Anatomy of a Great Song III
“Para” by Calexico
Fair warning: this is a dark song, and by extension, a dark post.
I remember the exact moment this song got through to me, not just because it happened last week, but also because it was a moment that knocked me out. It’s a song that has slipped by me many times, and I had even read an interview about it and listened to several versions over many months before this particular day.
Then, I’m on the bus, stopping on the way home to get grapes from the store, and it hits me. I think the problem was that I never listened to the first lines before, but that day, for some reason, I noticed them:
I hold your wrist
You bite your lip
The push becomes an embrace
I touch your face
You close your eyes
The embrace becomes a shove
I’ve said before that Joey Burns has one of the best voices in contemporary music. “Para” demonstrates why this is the case: through these first lines, the fragility of his voice reveals that confusing, complex ground between two people caught up in the violence and passion of an abusive relationship. One small move on the part of the abused to change from vulnerable to defiant, and things are unhinged; “the embrace becomes a shove”.
It goes on:
I walk away
You follow too close
The shove takes hold
And there’s nowhere to go
I am a big Joey Burns fan, for reasons that are obvious (musical genius, good-looking, great voice) and not so obvious. He’s a good combination of friendly and intense. As you get older, friendly matters, right? I get tired of singers who are self-absorbed jerks, and unless he’s hiding it well, Burns seems quite the opposite. In this song, though, he wipes out the friendly and goes with intense. The ambiguity here is necessary (who is following too close and who is walking away?) and frightening. Burns’s voice becomes more urgent in this section, and the final two lines describe that trapped feeling of someone who, literally or figuratively, has nowhere to go.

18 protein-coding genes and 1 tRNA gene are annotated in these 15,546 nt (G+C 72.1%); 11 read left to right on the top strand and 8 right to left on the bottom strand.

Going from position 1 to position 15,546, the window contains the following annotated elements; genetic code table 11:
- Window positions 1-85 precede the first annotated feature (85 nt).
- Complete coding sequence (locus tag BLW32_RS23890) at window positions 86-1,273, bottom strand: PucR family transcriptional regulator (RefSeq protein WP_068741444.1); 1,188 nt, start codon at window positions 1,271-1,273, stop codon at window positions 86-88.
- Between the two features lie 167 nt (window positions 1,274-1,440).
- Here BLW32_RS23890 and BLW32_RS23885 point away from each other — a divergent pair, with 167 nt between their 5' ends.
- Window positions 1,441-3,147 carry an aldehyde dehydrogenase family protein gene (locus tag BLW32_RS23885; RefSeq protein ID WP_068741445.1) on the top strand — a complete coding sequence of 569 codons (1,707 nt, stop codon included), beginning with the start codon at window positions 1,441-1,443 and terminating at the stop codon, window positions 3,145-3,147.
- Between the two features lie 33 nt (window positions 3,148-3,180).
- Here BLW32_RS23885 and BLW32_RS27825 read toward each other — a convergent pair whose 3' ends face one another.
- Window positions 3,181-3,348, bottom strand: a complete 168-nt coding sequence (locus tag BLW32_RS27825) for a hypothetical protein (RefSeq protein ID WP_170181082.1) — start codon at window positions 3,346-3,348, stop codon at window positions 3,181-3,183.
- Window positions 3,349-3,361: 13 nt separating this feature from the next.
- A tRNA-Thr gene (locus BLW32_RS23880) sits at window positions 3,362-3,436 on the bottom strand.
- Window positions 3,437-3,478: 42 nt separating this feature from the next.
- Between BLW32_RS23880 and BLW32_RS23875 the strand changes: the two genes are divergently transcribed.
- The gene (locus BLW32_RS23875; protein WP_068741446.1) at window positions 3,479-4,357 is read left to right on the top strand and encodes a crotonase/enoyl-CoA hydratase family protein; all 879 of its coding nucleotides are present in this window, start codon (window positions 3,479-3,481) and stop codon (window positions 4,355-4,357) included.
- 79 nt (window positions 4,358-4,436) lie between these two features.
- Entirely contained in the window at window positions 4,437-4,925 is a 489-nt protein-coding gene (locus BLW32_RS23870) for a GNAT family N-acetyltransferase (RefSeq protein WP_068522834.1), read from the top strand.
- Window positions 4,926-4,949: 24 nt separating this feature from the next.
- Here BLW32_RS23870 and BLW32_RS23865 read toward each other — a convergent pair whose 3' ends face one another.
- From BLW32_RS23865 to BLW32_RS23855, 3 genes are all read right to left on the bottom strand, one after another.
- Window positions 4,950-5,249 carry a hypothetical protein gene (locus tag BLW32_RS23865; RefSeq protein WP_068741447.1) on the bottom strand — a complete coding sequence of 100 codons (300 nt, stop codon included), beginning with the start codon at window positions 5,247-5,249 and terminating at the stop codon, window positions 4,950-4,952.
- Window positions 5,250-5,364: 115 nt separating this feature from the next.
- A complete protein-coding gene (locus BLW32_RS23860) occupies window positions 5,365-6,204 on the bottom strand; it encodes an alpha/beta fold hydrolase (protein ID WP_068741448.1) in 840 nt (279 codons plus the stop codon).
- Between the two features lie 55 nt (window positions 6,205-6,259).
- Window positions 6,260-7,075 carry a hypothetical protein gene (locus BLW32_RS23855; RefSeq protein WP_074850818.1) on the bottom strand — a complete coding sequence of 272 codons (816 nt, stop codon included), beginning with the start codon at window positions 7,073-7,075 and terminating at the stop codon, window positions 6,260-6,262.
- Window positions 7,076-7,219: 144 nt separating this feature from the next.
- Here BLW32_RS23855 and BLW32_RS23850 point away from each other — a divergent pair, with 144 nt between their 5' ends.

Through all of this verse, the accompaniment is pretty sparse, only drums, bass, and a persistent answer on the guitar to the lyrics. In the chorus, that accompaniment changes drastically. I’ll come back to that in a minute.
In the second verse, we meet the couple again, presumably post-separation:
I see you now
Through a glass wall
All that is you stays with you
And all that is me stays with me
But we see it all
And we feel it all
And there’s no place
We can’t go
The separation reveals the estranged, obsessed abuser’s desperation; he’s someone who can’t accept this outcome and turns the hopelessness of “there’s nowhere to go” into “there’s no place we can’t go”. This kind of lyrical unity is difficult to achieve, especially when that unity is describing something that will never be resolved. And of course, Burns is increasing the strain in his voice, to the point that the insanity of the character is obvious by the end of the verse: he’s controlled, but completely out of control.
On to the chorus. Each time it happens, the accompaniment swells underneath Burns’s voice. His lines are basic: “Take it down/take it all away…”etc, but while he’s singing about taking it down, the accompaniment is rising up the scale – the bass does it for awhile before it slips back down, but the strings keep going through the whole chorus. The way the strings are used here furthers the sense of terror, kind of the way they might in a horror movie.
Tension is created in the accompaniment that rises up and the lyrics that reference going down; something that makes the song more effective even if that happens unconsciously. And even though the ultimate goal is to make the listener uncomfortable, there’s something pleasing about that kind of pull. I’m thinking of the way you are told to “pull up, pull up, pull up!” while you plié in ballet class, or “push through the floor!” when you rise on your toes – it makes no sense, but is satisfying when you achieve it.
In the end, the build of the strings crashes into a denouement marked by the strings dissonantly falling away…nothing got solved in this song. The ambiguity with which it started is still there, and maybe now worse. And isn’t that the case in the reality of abuse? Even if the abused walks away, it never really disappears; it is now part of the fabric of those two people.
I’d like to think that this is the kind of song that could change someone’s life. It could.